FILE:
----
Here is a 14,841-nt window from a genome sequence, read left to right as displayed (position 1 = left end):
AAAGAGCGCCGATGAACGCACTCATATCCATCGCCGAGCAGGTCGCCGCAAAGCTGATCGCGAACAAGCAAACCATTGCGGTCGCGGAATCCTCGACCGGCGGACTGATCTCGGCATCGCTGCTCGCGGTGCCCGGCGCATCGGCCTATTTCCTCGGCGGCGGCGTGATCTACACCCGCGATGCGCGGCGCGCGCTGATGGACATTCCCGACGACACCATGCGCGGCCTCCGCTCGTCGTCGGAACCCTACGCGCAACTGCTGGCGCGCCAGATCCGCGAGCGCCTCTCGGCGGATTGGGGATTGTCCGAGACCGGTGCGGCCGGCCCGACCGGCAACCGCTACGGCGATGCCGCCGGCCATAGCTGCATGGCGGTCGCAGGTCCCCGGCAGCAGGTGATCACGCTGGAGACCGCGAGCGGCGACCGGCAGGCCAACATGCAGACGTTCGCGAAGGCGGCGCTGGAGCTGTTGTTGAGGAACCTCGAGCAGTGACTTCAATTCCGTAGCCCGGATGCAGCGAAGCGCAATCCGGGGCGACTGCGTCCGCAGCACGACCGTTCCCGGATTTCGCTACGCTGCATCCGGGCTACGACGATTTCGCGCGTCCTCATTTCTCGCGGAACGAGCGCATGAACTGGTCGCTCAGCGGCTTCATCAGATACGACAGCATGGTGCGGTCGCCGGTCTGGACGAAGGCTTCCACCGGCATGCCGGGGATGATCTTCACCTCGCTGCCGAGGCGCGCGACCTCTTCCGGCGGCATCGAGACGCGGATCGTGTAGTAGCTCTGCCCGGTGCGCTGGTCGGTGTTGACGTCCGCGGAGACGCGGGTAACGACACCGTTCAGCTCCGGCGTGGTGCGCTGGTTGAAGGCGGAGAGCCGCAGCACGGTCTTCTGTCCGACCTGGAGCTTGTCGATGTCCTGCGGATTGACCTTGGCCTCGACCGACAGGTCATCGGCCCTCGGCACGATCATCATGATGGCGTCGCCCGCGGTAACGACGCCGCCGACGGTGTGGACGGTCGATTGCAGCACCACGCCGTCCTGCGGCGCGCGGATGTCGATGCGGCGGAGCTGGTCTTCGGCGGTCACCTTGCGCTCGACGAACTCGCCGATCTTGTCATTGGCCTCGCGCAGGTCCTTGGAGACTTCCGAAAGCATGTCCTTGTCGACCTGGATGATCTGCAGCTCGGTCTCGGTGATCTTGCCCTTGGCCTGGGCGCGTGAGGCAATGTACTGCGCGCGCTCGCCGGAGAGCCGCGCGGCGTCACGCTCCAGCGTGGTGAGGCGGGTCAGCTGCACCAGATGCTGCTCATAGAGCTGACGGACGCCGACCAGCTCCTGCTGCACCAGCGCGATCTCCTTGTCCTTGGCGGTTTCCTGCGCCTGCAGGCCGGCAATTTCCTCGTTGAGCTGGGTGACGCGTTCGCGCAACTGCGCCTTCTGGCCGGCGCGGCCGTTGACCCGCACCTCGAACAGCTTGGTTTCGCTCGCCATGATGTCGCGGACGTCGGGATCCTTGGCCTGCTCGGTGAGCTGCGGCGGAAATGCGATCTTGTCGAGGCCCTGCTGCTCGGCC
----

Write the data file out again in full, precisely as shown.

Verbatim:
Here is a 14,841-nt window from a genome sequence, read left to right as displayed (position 1 = left end):
AAAGAGCGCCGATGAACGCACTCATATCCATCGCCGAGCAGGTCGCCGCAAAGCTGATCGCGAACAAGCAAACCATTGCGGTCGCGGAATCCTCGACCGGCGGACTGATCTCGGCATCGCTGCTCGCGGTGCCCGGCGCATCGGCCTATTTCCTCGGCGGCGGCGTGATCTACACCCGCGATGCGCGGCGCGCGCTGATGGACATTCCCGACGACACCATGCGCGGCCTCCGCTCGTCGTCGGAACCCTACGCGCAACTGCTGGCGCGCCAGATCCGCGAGCGCCTCTCGGCGGATTGGGGATTGTCCGAGACCGGTGCGGCCGGCCCGACCGGCAACCGCTACGGCGATGCCGCCGGCCATAGCTGCATGGCGGTCGCAGGTCCCCGGCAGCAGGTGATCACGCTGGAGACCGCGAGCGGCGACCGGCAGGCCAACATGCAGACGTTCGCGAAGGCGGCGCTGGAGCTGTTGTTGAGGAACCTCGAGCAGTGACTTCAATTCCGTAGCCCGGATGCAGCGAAGCGCAATCCGGGGCGACTGCGTCCGCAGCACGACCGTTCCCGGATTTCGCTACGCTGCATCCGGGCTACGACGATTTCGCGCGTCCTCATTTCTCGCGGAACGAGCGCATGAACTGGTCGCTCAGCGGCTTCATCAGATACGACAGCATGGTGCGGTCGCCGGTCTGGACGAAGGCTTCCACCGGCATGCCGGGGATGATCTTCACCTCGCTGCCGAGGCGCGCGACCTCTTCCGGCGGCATCGAGACGCGGATCGTGTAGTAGCTCTGCCCGGTGCGCTGGTCGGTGTTGACGTCCGCGGAGACGCGGGTAACGACACCGTTCAGCTCCGGCGTGGTGCGCTGGTTGAAGGCGGAGAGCCGCAGCACGGTCTTCTGTCCGACCTGGAGCTTGTCGATGTCCTGCGGATTGACCTTGGCCTCGACCGACAGGTCATCGGCCCTCGGCACGATCATCATGATGGCGTCGCCCGCGGTAACGACGCCGCCGACGGTGTGGACGGTCGATTGCAGCACCACGCCGTCCTGCGGCGCGCGGATGTCGATGCGGCGGAGCTGGTCTTCGGCGGTCACCTTGCGCTCGACGAACTCGCCGATCTTGTCATTGGCCTCGCGCAGGTCCTTGGAGACTTCCGAAAGCATGTCCTTGTCGACCTGGATGATCTGCAGCTCGGTCTCGGTGATCTTGCCCTTGGCCTGGGCGCGTGAGGCAATGTACTGCGCGCGCTCGCCGGAGAGCCGCGCGGCGTCACGCTCCAGCGTGGTGAGGCGGGTCAGCTGCACCAGATGCTGCTCATAGAGCTGACGGACGCCGACCAGCTCCTGCTGCACCAGCGCGATCTCCTTGTCCTTGGCGGTTTCCTGCGCCTGCAGGCCGGCAATTTCCTCGTTGAGCTGGGTGACGCGTTCGCGCAACTGCGCCTTCTGGCCGGCGCGGCCGTTGACCCGCACCTCGAACAGCTTGGTTTCGCTCGCCATGATGTCGCGGACGTCGGGATCCTTGGCCTGCTCGGTGAGCTGCGGCGGAAATGCGATCTTGTCGAGGCCCTGCTGCTCGGCC